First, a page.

This was a very helpful review! It definitely looks like something I would implement in my classroom. I liked the examples you gave! Thanks!
Amanda, I can see how we can use this as a PD for our Staff Meeting. I might use it with our Rigor Book Staff Meetings. Love it!
I like it, I like it a lot. It was very informative. I too like the examples you gave. It is user friendly, bright and inviting. I would like to learn more. Thanks for sharing. Job Well Done.
I love this resource! I think it is something that can be used with all learners. I also love the incorporation of visuals and the hotspots. Plus this makes learning a one stop shop, and can hold all resources needed for your lessons. I wanted to share a thinglink that I created for a middle school Professional Development series on rigor and critical thinking in the classroom. http://www.thinglink.com/scene/588417172007550977
This is a great resource for teachers! For primary teachers, I could see it being used as a lesson starter to extract prior knowledge from students. Then after teaching, clicking the tags to give additional information. Wonderful resource and review!
I like the versatility of ThingLink. You can find ways to use it for all grade levels. You can also use it as a teacher resource to help model assignments and use it as a student resource for projects.
Great resource and review of Thinglink! I think this is something that can be implemented in several of my classes. I can see using this in my STEM unit with my 5th grade or in introducing different Digital Citizenship to classes.
I really love have Thinglink can be used for all subject and grades. Being a high school teacher, I am not sure how much the younger grades could create, but they could definitely use this tool! This is a great resource that you created!
This is a great review with lots of information! I think I am going to try using Thinglink as a learning tool for my first graders for our unit on Cultures. Maybe I can create a Thinglink for the culture I teach the students and then give it as an option to my more advanced students to create one instead of a powerpoint, Pixie or Voki. Thanks for sharing.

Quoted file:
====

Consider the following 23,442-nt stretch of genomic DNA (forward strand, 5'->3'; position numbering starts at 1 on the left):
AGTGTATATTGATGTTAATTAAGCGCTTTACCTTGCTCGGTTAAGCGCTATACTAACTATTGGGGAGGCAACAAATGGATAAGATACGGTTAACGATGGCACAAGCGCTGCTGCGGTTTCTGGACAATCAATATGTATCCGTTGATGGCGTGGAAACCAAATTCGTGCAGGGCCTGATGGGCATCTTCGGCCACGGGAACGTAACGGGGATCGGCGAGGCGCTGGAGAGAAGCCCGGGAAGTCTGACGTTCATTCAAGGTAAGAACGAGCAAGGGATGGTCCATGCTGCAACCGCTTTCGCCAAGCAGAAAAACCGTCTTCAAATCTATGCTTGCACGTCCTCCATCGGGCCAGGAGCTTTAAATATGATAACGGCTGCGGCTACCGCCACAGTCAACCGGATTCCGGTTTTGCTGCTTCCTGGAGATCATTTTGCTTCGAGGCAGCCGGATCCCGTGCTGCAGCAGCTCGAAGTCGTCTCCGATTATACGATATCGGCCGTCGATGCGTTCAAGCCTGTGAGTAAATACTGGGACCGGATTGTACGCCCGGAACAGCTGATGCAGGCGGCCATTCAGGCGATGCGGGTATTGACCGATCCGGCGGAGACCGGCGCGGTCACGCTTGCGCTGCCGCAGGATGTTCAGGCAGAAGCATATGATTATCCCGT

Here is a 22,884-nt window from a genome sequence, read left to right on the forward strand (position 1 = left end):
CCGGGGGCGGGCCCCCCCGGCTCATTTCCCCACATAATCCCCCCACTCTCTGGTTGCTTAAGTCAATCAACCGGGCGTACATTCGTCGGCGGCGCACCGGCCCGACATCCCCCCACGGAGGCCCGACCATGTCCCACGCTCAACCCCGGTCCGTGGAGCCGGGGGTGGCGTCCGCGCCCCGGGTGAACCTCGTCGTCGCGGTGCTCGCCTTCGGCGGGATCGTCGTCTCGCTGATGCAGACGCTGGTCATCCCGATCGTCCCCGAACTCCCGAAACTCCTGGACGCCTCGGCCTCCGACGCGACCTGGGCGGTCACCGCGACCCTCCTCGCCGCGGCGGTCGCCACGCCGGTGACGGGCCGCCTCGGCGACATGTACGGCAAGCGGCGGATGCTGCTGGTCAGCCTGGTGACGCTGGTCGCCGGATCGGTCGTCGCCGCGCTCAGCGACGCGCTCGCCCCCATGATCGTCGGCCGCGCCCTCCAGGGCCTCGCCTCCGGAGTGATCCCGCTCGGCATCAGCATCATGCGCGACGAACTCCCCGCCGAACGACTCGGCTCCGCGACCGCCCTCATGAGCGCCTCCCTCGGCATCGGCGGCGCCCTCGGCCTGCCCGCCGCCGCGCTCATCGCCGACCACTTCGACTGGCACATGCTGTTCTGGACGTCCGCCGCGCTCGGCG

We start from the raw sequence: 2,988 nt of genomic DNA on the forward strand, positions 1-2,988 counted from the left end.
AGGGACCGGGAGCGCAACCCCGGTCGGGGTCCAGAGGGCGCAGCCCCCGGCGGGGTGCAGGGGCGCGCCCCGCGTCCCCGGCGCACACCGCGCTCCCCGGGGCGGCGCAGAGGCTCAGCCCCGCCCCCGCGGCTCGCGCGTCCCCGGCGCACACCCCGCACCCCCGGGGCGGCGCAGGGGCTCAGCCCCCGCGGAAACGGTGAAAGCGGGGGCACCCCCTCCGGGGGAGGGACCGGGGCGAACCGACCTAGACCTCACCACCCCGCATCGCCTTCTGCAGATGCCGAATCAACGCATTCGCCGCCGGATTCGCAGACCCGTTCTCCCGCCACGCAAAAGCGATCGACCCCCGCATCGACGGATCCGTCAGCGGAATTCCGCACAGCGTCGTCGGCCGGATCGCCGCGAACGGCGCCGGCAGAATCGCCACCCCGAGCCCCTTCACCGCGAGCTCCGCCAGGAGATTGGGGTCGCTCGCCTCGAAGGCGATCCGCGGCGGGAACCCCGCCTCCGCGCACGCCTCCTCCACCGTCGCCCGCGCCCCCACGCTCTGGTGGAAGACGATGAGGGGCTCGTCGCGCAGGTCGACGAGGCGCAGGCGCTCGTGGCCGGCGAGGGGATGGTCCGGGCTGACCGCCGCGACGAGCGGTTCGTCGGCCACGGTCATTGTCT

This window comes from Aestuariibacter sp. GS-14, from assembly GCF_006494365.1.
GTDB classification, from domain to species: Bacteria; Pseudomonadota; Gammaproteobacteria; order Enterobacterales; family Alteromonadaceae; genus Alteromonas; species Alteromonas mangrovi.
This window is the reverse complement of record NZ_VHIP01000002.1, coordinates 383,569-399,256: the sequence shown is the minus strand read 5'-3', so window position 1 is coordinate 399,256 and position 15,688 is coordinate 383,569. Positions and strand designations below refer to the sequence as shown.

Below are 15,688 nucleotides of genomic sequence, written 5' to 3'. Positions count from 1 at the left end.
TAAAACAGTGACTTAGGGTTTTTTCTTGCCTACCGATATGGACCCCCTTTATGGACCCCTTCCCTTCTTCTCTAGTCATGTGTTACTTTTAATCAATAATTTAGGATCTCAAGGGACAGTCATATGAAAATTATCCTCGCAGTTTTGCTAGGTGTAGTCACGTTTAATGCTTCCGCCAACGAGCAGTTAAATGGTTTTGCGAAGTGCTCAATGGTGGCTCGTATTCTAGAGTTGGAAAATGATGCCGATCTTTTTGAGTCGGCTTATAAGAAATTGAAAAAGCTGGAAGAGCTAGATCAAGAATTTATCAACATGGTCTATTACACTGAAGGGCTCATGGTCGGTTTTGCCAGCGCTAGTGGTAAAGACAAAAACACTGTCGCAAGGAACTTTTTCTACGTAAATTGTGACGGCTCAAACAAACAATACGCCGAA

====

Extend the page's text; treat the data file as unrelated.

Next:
I really liked reading your review. This seems like a great resource I would love to use in my classroom! I liked how you had directions throughout the picture what to do last, what to think about and what you will be discussing in small group. This will allow students to be prepared before going to your small group.
I'd love to try using ThingLink in my classroom! Like Anitra said, it would be a great way to concentrate on student's prior knowledge before a lesson. I'll have to see if I can think of some other "primary" ways to use it!
Thanks for sharing about ThingLink! I think it is a valuable tool that can be used by students in any grade. I think I am going to try it in my class as a way to give students background knowledge when reading informational texts.
These ideas are great about ThingLink! I noticed that you recommend this tool for 3rd grade and up. I think this could also be used as an engagement piece and introduction to a lesson for the primary grades. This is a wonderful tool!
ThingLink is a powerful tech resource! Great examples and articles.
I definitely think this can be used with many age ranges! I think for the younger students it would be better as something for them to access and view rather than to create themselves.
I really like that you included an example using text. It is an amazing tool for all students and can really help you differentiate to make students more independent and be in control of their reading. I did something similar to your close reading example in social studies to include videos and ask probing questions. I agree that it is great that everything opens in one window and I love that you access it on a laptop or ipad.
Great review. I like the potential of having students create their own thinglink. For sport, it would be great to have a picture of a game in progress and have the student create links that identify and describe the individual roles of each player. For fitness, a picture of a body could be complimented with links of how to improve health of the different component parts, as well as identifiers for the anatomy. This looks like a very valuable technology to enhance education.
I really enjoyed checking out your review on ThingLink! Your examples of how a teacher could implement this in his/her classroom are great! In fact, you gave me some great ideas on how I could use this with my ninth graders! I may use this as an interactive project for an upcoming science fiction book the students will be reading. I like how you can take an image and do something unique with it through all of the different ways you can post various resources and information on it.
I loved your review of ThingLink! It truly shows how it can be implemented in the classroom and for all learners. I have so many ideas about how I can use it in the Social Studies classroom!
Amanda Newman is a 5th Grade teacher in Howard County, Maryland. She is also a graduate student in Loyola University's Educational Technology program.